TALK about "underground" movies, wait until you see the first of the "inside" movies! "Fantastic Voyage" is its tag, and it opened yesterday at Loew's State and the Festival Theater.What is it? Well, it is the latest in sheer science-fiction fantasy about a group of adventurous people who take a way-out trip—a CMDF trip, you might call it, meaning a Combined Miniature Deterrent Forces trip—inside Dr. Benes (which might be a better tag).That's right. This team of scientists, including a woman technician, played by Raquel Welch, a newcomer who is the most pneumatic-looking thing in a skin-diving suit that has yet appeared on the screen, are shrunken to microscopic proportions by a new scientific means. Then they are injected into the bloodstream of an injured Czechoslovak scientist to do an inside job of removing a threatening blood clot from his highly knowledgeable brain.Snugly contained in a tiny capsule that bears a comforting resemblance to that wonderfully neat diving saucer of Capt. Jacques-Yves Cousteau, these voyagers through the arterial system find themselves in a kind of Mammoth Cave, filled with transparent liquid in which float squashy colored balloons."That's plasma," somebody mentions, and now we presumably know what the blood in the human body looks like, from the point of view of a germ.Inevitably trouble develops. It just couldn't be a nice safe trip from that point of injection above the clavicle to the injured area of the brain. A violent fistular disturbance in the region of the throat diverts the tiny capsule into the jugular vein. With the pilot, William Redfield, wrestling with the controls, and CMDF officers, Arthur O'Connell and Edmund O'Brien, giving directions in the operating room, the capsule is delicately guided through the perilous caverns of the heart, which has been stopped (by the operating room) for one precious minute to let the vehicle pass.But that's not all. There is dangerous trouble in the area of the lungs. The air pressure tanks have been leaking. Stephen Boyd has to leave the capsule and, with an air hose, refill the empty tank from the abundance of vapors roaring through this mighty cave of winds.In the arteries of the nose, the frightened travelers are forced to get out of their capsule to remove heavy mucous substance from the nuclear intake valves. In the ear chamber, cotton-candy crystals form on the skin-suit of Miss Welch and the fellows have to strip her to save her."Antibodies," somebody says.The climax comes when the good guys—Mr. Boyd, Arthur Kennedy and Miss Welch—are out of the capsule, clearing the blood clot with a handy laser ray, and the evil saboteur, Donald Pleasance, tries to run them down. Just then a white corpuscle, a great cotton avalanche, looms to engulf the operation. What a predicament!Yessir, for straight science-fiction, this is quite a film—the most colorful and imaginative since "Destination Moon." Harry Kleiner's screenplay and Richard Fleischer's direction combine to make it amusing and exciting, and the interior decorations have a bubbly, fantastic quality you won't find this side of Disneyland.Are they reasonably authentic? A couple of lads who I suspect were from the Bronx High School of Science were arguing that point behind me yesterday. I wouldn't know. All I can tell you is it is quite a trip.Fortunately, all of the voyaging is done in the northern hemisphere.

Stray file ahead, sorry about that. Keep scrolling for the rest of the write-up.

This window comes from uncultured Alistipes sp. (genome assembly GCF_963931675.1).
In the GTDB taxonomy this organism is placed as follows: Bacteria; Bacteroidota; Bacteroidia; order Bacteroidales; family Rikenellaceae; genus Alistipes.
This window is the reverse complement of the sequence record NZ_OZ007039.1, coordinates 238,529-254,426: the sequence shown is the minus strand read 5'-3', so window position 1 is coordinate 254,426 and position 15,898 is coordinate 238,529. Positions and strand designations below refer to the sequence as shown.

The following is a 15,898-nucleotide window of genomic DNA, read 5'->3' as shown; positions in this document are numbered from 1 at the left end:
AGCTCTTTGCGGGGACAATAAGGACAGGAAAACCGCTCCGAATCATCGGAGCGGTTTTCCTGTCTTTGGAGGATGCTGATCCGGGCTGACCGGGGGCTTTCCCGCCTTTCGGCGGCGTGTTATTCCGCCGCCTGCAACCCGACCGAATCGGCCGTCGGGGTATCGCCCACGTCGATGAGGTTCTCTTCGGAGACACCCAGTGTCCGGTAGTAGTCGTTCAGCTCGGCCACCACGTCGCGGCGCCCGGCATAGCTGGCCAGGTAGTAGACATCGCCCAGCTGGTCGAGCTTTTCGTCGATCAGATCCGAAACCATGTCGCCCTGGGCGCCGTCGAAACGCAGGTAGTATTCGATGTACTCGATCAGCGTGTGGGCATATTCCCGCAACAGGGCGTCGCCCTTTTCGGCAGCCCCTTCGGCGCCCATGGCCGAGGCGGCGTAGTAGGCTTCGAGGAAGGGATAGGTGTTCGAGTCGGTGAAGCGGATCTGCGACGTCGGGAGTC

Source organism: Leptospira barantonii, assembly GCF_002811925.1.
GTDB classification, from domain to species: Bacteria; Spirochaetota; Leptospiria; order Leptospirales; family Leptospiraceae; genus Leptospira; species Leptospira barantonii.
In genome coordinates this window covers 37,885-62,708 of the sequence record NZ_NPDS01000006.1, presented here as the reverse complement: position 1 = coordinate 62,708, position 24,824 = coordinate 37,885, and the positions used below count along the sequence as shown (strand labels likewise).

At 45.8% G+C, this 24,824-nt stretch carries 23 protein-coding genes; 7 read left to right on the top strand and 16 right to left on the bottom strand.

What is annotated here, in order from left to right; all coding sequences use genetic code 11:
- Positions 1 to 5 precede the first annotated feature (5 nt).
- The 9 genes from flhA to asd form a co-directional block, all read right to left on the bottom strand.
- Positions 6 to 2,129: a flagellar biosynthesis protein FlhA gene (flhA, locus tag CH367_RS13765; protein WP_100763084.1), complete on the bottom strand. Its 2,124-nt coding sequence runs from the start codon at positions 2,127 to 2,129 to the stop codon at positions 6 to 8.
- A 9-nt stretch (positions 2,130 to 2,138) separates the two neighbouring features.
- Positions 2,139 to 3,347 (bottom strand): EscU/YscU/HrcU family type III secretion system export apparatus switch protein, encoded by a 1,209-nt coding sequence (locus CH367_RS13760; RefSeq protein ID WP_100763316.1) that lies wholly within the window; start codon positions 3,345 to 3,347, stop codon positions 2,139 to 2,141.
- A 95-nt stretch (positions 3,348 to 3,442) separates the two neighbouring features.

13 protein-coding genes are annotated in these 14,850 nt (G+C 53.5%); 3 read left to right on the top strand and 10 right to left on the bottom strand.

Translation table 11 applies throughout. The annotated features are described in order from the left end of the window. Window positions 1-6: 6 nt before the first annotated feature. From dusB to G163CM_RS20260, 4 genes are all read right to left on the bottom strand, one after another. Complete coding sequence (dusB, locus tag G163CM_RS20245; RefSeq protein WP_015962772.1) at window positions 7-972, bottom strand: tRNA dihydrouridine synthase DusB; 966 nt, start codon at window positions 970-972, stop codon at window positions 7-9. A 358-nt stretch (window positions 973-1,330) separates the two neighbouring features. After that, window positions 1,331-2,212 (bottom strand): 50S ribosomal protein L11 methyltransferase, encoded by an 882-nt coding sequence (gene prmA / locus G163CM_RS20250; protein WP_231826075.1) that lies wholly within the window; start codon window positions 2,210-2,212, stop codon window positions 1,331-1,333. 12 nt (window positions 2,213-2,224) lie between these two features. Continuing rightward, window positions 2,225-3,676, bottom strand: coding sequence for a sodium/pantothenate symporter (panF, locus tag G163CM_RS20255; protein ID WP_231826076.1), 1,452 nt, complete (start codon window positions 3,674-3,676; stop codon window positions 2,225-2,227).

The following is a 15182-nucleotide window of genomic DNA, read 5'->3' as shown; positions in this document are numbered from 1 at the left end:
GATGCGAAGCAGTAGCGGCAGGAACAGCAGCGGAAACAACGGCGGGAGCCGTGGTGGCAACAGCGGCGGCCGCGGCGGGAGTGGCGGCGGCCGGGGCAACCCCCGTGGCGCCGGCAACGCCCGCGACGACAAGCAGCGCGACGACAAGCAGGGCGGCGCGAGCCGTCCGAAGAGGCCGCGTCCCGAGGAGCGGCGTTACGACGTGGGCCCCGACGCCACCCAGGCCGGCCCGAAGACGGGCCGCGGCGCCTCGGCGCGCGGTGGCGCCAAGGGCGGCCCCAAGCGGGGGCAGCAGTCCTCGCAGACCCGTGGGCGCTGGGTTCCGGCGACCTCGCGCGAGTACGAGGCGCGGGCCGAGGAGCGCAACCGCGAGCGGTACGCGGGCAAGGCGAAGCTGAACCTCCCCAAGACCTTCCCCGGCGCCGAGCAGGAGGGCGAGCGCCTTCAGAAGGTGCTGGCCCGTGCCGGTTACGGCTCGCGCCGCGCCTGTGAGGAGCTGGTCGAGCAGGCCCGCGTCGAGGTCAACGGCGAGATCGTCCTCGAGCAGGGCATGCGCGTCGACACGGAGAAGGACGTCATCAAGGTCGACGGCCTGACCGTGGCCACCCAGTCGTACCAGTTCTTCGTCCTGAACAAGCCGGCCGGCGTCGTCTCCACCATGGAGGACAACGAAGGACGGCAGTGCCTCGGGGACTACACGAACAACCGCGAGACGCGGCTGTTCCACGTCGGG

The CastFANTASTIC VOYAGE, screenplay by Harry Kleiner, based on a story by Otto Klement and Jay Lewis Bixby; directed by Richard Fleischer, and produced by Saul David for 20th Century-Fox release. At the Loew's State Theater, Broadway and 45th Street, and the Festival Theater, 57th Street west of Fifth Avenue. Running time: 100 minutes.Giani . . . . . Stephen BoydCora Peterson . . . . . Raquel WelchGeneral Carter . . . . . Edmond O'BrienDr. Michaels . . . . . Donald PleasenceCol. Donald Reid . . . . . Arthur O'ConnellCapt. Bill Owens . . . . . William RedfieldDr. Duval . . . . . Arthur KennedyJan Benes . . . . . Jean Del Val

fantastic voyage trip

The Science Fiction Horror and Fantasy Film Review

Fantastic Voyage (1966) poster

Fantastic Voyage (1966)

Rating: ★★★★.

Director – Richard Fleischer, Screenplay – Harry Kleiner, Adaptation – David Duncan, Story – Jay Lewis Bixby [ Jerome Bixby ] & Otto Klement, Producer – Saul David, Photography – Ernest Laszlo, Music – Leonard Rosenman, Photographic Effects – L.B. Abbott, Art Cruickshank & Emil Kosa Jr, Art Direction – Dale Hennesy & Jack Martin Smith, Submarine Design – Harper Goff. Production Company – 20th Century Fox.

Stephen Boyd (Charles Grant), Raquel Welch (Cora Peterson), Donald Pleasence (Dr Maxwell Michaels), Arthur Kennedy (Dr Peter Duval), William Redfield (William Owens), Edmond O’Brien (General Carter), Arthur O’Connell (Colonel Reid)

Scientist Jan Benes defects to the West but an attempted assassination by the other side places him a coma. Agent Charles Grant is recruited by the top-secret organisation Combined Miniaturized Deterrence Forces. He learns that he is to be part of a crew aboard a submarine The Proteus. The crew and submarine will be reduced to microscopic size and injected into the Benes’s bloodstream in order to operate on the surgically inaccessible clot in his brain using a laser. Injected into the body, Grant and the surgical team travel through the bloodstream in the submarine, marvelling at the wonders of the human body seen on a microscopic level. They must reach the brain within 60 minutes or else the effect will wear off and they will return to full-size. However, the voyage is undermined by one of the crew who is an enemy saboteur and is prepared to risk everything to stop the mission.